Study: 90 percent of European dot-coms afloat

European Internet startups aren't giving up, according to a new study, which found that fewer dot-coms went out of business over the past year than researchers had expected. The researchers attributed the surprising results to a new focus on cost controls and a willingness to re-examine business models.

Management and consulting firm PricewaterhouseCoopers LLP (PWC) studied dot-coms in France, Germany, the Netherlands, and the U.K., and found that some 90 percent of those surveyed a year ago are still in business, PWC said in a statement Wednesday. The researchers queried managers of 400 Internet companies in July 2000, following up in June 2001.

While some larger, higher-profile companies have gone under, making waves, many others are still plugging along, said Markus Ehret, one of the authors of the study.

"There's a lot of companies out there doing their basic business -- small companies you don't see, but they're doing fairly well. But you see the big ones, and they're struggling . . . The big ones have a lot of staff, a lot of marketing expenses, and so on."

German dot-coms stacked up best financially, with 66 percent reporting profitability this year, followed by 61 percent in the Netherlands, 49 percent in France, and only 24 percent in the U.K.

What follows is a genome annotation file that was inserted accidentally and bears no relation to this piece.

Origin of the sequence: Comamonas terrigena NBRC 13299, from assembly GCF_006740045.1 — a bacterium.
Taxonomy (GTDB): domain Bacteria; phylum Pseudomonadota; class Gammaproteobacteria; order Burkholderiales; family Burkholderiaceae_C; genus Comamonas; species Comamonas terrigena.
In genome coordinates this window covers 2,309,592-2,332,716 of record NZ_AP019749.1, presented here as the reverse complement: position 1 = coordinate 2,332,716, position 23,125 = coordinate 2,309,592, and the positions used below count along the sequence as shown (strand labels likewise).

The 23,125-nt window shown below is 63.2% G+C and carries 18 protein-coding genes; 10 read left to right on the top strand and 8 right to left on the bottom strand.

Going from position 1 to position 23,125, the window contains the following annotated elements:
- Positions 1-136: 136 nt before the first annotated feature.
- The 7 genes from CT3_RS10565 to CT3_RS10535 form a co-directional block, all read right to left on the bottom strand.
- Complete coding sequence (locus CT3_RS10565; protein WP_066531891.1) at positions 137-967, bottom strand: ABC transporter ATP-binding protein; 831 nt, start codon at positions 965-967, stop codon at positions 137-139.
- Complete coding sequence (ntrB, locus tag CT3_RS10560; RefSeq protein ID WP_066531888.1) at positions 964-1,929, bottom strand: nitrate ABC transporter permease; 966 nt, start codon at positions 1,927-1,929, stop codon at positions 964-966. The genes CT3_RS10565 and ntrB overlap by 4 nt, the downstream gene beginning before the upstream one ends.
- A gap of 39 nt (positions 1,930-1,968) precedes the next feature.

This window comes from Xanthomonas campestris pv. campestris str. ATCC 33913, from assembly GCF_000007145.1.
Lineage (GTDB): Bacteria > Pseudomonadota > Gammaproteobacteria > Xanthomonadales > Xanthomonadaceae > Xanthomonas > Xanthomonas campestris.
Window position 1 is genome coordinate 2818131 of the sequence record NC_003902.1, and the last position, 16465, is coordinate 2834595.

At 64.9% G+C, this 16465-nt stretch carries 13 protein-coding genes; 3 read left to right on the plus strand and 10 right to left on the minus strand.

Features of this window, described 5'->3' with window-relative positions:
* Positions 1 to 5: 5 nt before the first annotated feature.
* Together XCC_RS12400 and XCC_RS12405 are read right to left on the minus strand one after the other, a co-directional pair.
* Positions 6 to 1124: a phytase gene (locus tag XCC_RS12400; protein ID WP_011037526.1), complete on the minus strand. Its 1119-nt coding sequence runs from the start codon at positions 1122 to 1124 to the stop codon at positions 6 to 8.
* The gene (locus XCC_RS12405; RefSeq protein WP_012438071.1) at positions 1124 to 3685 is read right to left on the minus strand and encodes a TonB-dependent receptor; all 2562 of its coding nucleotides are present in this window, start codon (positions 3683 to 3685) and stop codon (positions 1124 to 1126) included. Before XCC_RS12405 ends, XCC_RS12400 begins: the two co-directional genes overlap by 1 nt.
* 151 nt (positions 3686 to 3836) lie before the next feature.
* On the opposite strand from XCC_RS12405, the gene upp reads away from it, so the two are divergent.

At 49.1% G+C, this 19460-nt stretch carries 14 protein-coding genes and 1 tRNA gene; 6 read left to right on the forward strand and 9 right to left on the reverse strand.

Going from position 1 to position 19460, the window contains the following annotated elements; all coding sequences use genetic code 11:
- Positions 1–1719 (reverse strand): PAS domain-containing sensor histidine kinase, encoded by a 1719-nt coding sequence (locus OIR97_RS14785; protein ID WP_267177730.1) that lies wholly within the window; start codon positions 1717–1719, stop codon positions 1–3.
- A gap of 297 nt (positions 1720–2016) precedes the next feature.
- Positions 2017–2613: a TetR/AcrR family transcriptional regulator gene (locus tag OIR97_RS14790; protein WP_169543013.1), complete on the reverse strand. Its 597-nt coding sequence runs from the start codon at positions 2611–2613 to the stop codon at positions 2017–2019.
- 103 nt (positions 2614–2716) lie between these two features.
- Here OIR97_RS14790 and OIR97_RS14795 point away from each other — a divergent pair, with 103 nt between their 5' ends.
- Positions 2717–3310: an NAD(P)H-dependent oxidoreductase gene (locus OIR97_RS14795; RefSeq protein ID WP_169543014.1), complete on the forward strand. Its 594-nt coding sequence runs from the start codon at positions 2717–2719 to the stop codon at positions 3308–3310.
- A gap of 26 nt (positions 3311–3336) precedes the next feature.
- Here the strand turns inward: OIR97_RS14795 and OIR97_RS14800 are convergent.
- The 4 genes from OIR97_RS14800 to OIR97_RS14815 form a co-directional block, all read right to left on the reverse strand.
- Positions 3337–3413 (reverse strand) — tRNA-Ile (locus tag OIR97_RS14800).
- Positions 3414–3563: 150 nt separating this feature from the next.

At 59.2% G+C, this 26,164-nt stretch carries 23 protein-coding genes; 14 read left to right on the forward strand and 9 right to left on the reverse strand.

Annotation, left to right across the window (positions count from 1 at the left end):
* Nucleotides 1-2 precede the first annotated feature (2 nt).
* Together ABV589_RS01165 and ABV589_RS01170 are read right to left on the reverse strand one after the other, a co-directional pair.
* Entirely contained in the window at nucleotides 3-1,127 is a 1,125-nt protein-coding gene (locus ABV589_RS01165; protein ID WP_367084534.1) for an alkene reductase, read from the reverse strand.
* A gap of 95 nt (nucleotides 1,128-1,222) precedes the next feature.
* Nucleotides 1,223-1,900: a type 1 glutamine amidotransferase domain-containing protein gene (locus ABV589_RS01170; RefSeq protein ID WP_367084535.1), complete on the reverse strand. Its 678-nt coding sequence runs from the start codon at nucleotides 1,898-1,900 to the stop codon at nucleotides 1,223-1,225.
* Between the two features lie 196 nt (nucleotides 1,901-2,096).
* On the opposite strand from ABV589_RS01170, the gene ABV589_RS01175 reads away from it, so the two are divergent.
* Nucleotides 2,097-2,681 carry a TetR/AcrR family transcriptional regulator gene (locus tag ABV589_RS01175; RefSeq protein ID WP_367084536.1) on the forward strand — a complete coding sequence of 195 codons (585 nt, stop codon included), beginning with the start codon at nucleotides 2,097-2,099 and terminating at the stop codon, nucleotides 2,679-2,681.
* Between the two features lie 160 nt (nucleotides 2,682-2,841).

Managers in the various countries are taking different approaches to achieving profitability, PWC said. Among the German and U.K. companies, cutting costs was cited as a high priority, while French managers focused on improving product quality, and their Dutch counterparts placed their faith in intensified marketing efforts. Overall, 24 percent of managers said they had already changed their original business model.

Not surprisingly, companies have slowed down hiring, with only 35 percent currently planning to add staff, as against 78 percent last year. Less than a quarter of small companies -- those with 10 or fewer employees -- have added staff in the past year, the researchers said. Hiring priorities have changed, with more weight placed on management experience, and less on flexibility, creativity, and willingness to take risks.

But Ehret said that doesn't mean it's all work and no play in today's dot-com world.

"There's still a lot of fun in these companies. The people love to work there, and there's a high degree of motivation," he said. "I don't know how this might be one year from now, but that was, from my point of view, pretty surprising."

Contrary to last year's expectations, companies in the business-to-consumer (B-to-C) space grew faster than those in the business-to-business (B-to-B) sector, PWC added.

The European Internet branch has suffered from media and investor skepticism, making it harder for companies to raise financing for expansion plans, PWC said. Nonetheless, 41 percent of the managers surveyed still expect to raise funds from venture capital firms.

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